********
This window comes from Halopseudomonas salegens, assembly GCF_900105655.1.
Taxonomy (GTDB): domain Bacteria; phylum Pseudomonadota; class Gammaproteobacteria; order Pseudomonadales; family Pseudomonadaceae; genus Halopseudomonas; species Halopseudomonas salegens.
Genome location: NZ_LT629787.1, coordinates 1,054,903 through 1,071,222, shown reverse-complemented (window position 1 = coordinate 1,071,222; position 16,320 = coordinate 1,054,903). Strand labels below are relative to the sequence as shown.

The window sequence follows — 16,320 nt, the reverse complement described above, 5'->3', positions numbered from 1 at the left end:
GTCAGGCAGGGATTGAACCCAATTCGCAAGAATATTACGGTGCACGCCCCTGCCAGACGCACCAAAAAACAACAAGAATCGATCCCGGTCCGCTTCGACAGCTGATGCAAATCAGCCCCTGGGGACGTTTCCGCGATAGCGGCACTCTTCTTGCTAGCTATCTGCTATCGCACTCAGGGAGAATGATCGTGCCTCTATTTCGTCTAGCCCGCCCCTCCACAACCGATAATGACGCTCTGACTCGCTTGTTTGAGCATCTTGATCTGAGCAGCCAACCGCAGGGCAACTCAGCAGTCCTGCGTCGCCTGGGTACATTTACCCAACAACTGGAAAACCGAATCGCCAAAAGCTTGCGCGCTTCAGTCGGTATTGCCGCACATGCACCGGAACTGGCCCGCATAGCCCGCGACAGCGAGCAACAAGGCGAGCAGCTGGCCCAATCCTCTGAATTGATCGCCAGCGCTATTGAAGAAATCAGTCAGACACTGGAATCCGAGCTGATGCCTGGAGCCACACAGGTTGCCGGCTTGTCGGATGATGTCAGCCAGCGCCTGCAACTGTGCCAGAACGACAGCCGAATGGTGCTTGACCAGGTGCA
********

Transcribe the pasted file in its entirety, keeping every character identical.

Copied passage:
This window comes from Halopseudomonas salegens, assembly GCF_900105655.1.
Taxonomy (GTDB): domain Bacteria; phylum Pseudomonadota; class Gammaproteobacteria; order Pseudomonadales; family Pseudomonadaceae; genus Halopseudomonas; species Halopseudomonas salegens.
Genome location: NZ_LT629787.1, coordinates 1,054,903 through 1,071,222, shown reverse-complemented (window position 1 = coordinate 1,071,222; position 16,320 = coordinate 1,054,903). Strand labels below are relative to the sequence as shown.

The window sequence follows — 16,320 nt, the reverse complement described above, 5'->3', positions numbered from 1 at the left end:
GTCAGGCAGGGATTGAACCCAATTCGCAAGAATATTACGGTGCACGCCCCTGCCAGACGCACCAAAAAACAACAAGAATCGATCCCGGTCCGCTTCGACAGCTGATGCAAATCAGCCCCTGGGGACGTTTCCGCGATAGCGGCACTCTTCTTGCTAGCTATCTGCTATCGCACTCAGGGAGAATGATCGTGCCTCTATTTCGTCTAGCCCGCCCCTCCACAACCGATAATGACGCTCTGACTCGCTTGTTTGAGCATCTTGATCTGAGCAGCCAACCGCAGGGCAACTCAGCAGTCCTGCGTCGCCTGGGTACATTTACCCAACAACTGGAAAACCGAATCGCCAAAAGCTTGCGCGCTTCAGTCGGTATTGCCGCACATGCACCGGAACTGGCCCGCATAGCCCGCGACAGCGAGCAACAAGGCGAGCAGCTGGCCCAATCCTCTGAATTGATCGCCAGCGCTATTGAAGAAATCAGTCAGACACTGGAATCCGAGCTGATGCCTGGAGCCACACAGGTTGCCGGCTTGTCGGATGATGTCAGCCAGCGCCTGCAACTGTGCCAGAACGACAGCCGAATGGTGCTTGACCAGGTGCA